[261] Neander: “The apostle does not here lay down a commandment of love; he does not want to impress on believers new motives for love, but to convince them that as sure as they are God’s children, this fact must he manifested by mutual love.—As proof he adduces that love is of God, and therefore every one who loves is born of God.”

[262] It was previously stated in this commentary: “John does not here say that love flows from the knowledge of God, but that love, because it is of divine nature, necessarily brings with it the knowledge of God.” This is incorrect, since γινώσκει τὸν Θεόν stands in the same relationship to ἀγαπῶν as ἐκ τοῦ Θεοῦ γεγέννηται does, even though it is in itself true also that only he who himself loves can really know God, who is love. For the correct explanation, see Lücke, Braune, Weiss. It has already been observed, however, that the last-named does not correctly state the connection between being born of God and the knowledge of God, as he makes the latter the condition of the former.

1 John 4:7-21. After the apostle, induced by the appearance of the antichristian nature, has characterized the spirit of truth and the spirit of error, he passes on directly to a detailed account of the elements of faith and love alluded to in chap. 1 John 3:23.

1 John 4:7-21. The Blessedness of Love. “Beloved, let us love one another, because love is of God, and every one that loveth of God hath been begotten and is getting to know God. He that loveth not did not get to know God, because God is love. Herein was manifested the love of God in us, because His Son, His only-begotten, hath God commissioned into the world, that we may get life through Him. Herein is the love, not that we have loved God, but that He loved us and commissioned His Son as a propitiation for our sins.

“Beloved, if it was thus that God loved us, we also are bound to love one another. God—no one hath ever yet beheld Him: if we love one another, God abideth in us and His love is perfected in us. Herein we get to know that we abide in Him and He in us, because of His Spirit He hath given us. And we have beheld and testify that the Father hath commissioned the Son as Saviour of the world. Whosoever confesseth that Jesus is the Son of God, God in him abideth and he in God. And we have got to know and have believed the love which God hath in us.

“God is love, and he that abideth in love in God abideth, and God in him abideth. Herein hath love been perfected with us—so that we may have boldness in the Day of Judgment—because, even as He is, we also are in this world. Fear there is not in love, but the perfect love casteth out fear, because fear hath punishment; and he that feareth hath not been perfected in love. We love because He first loved us. If one say, ‘I love God,’ and hate his brother, he is a liar. For he that loveth not his brother whom he hath seen, God whom he hath not seen, he cannot love. And this commandment have we from Him, that he that loveth God love also his brother.”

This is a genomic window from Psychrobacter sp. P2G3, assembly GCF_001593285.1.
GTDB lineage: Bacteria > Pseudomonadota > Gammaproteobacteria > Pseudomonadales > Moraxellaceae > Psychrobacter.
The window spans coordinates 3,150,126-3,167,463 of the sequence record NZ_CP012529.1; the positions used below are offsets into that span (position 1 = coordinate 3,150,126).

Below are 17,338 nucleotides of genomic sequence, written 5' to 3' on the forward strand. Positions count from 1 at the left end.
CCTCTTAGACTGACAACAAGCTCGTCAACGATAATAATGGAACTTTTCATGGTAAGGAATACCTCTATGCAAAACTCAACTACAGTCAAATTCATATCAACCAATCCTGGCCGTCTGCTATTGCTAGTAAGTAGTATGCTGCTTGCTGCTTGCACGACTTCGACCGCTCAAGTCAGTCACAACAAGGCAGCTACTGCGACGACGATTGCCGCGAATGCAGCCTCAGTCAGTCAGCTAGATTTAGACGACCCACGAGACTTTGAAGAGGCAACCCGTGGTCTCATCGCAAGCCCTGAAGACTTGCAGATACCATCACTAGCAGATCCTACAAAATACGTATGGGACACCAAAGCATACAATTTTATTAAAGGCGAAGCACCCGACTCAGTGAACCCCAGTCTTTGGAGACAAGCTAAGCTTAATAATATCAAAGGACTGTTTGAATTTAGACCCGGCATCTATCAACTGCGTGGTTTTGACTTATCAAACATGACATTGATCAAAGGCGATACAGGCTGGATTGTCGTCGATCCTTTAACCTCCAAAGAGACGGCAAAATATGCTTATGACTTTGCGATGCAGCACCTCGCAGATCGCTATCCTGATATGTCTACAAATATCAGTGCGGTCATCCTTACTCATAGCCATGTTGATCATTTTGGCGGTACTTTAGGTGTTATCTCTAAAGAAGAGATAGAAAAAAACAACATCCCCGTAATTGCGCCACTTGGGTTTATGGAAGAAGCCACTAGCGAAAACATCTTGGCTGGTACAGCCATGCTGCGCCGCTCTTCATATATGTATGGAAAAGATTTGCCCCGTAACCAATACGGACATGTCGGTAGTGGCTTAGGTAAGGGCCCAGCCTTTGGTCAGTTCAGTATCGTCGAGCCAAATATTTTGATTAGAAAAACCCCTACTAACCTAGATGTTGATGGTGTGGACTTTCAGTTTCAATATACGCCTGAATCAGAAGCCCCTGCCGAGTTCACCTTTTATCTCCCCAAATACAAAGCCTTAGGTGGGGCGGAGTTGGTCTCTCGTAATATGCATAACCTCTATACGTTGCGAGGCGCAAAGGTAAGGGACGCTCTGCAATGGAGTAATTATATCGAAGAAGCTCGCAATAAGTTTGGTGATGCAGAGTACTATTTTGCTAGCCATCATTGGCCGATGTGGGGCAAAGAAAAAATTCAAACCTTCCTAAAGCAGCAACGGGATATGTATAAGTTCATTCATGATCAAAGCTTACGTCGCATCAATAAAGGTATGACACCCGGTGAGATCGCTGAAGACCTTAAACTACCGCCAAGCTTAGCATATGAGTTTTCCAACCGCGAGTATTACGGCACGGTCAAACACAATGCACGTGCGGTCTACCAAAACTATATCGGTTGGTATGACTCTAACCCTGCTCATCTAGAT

7–21. Love is the Mark of the Children of the God who is Love

7. Beloved, let us love one another] See on 1 John 3:2. The transition seems abrupt, as if the Apostle had summarily dismissed an unwelcome subject. But the connexions of thought in S. John’s writings are often so subtle, that it is rash to assert anywhere that two consecutive verses or sections are entirely without connecting links. Two such links may be found here. 1. The power to love one another, no less than the power to confess the Incarnation, is the gift of the Spirit (1 John 4:2; 1 John 4:12-13). And faith and love mutually aid one another. This is the case even between man and man. Faith and trust soon pass into love. 2. The antichristian spirit is a selfish one; it makes self, i.e. one’s own intellect and one’s own interest, the measure of all things. Just as it severs the Divine from the human in Christ, so it severs Divine love from human conduct in man. ‘Beloved, let us do far otherwise. Let us love one another’.

For the third and last time in this Epistle the Apostle introduces the subject of brotherly love. First it was introduced as a consequence and sign of walking in the light (1 John 2:7-11). Next it was introduced as a special form of righteousness and mark of God’s children (1 John 3:10-18). Here it appears as a gift of the Spirit of God, a contrast to the antichristian spirit, and above all as an effluence from the very Being of God.

‘Love one another’ here, as in 1 John 3:11, applies primarily to the mutual love of Christians. The love of Christians to unbelievers is not expressly excluded, but it is not definitely before the Apostle’s mind.

love is of God] And ‘we are of God’ (1 John 4:6), and ‘ye are of God’ (1 John 4:4); therefore there should be the family bond of love between us.

every one that loveth is born of God] This follows from the preceding statement. If God is the source of all love, then whatever love a man has in him comes from God; and this part of his moral nature is of Divine origin. Of ‘every one that loveth’ is this true, whether he be heathen or Christian: there is no limitation. If a Socrates or a Marcus Aurelius loves his fellow-men, it is by the grace of God that he does so. See concluding note on 1 John 3:4.

knoweth God] He comes by experience to know Him by thus sharing the Divine nature.

1 John 4:7. Ἀγαπῶμεν, let us love) From that very doctrine, which he has just defended, he now derives an exhortation to love. See 1 John 4:9. The love of God is shed abroad in our hearts by the Holy Spirit: 1 John 4:2; Romans 5:5.—ἡ ἀγάπη, love) All love is from God.

Verses 7-21. - God is Love, and love is the surest test of birth from God. From 1 John 3:11, 12 St. John renews his exhortations to love, this time at greater length and in closer connexion with the other great subject of this second half of the Epistle, the birth from God. Verse 7. - Beloved (see on verse 1) The address is specially suitable where the subject is love. As before, we must not look for the chief purport of the section in the exhortation with which it opens. Just as "prove the spirits" is subordinate to "every spirit which confesseth," etc., so "let us love one another" is subordinate to "God is Love." (For the history and meaning of the specially Christian term ἀγάπη, see Trench's 'Synonyms of New Testament.') 1 John 4:7Of God (ἐκ τοῦ Θεοῦ)

Flows from God.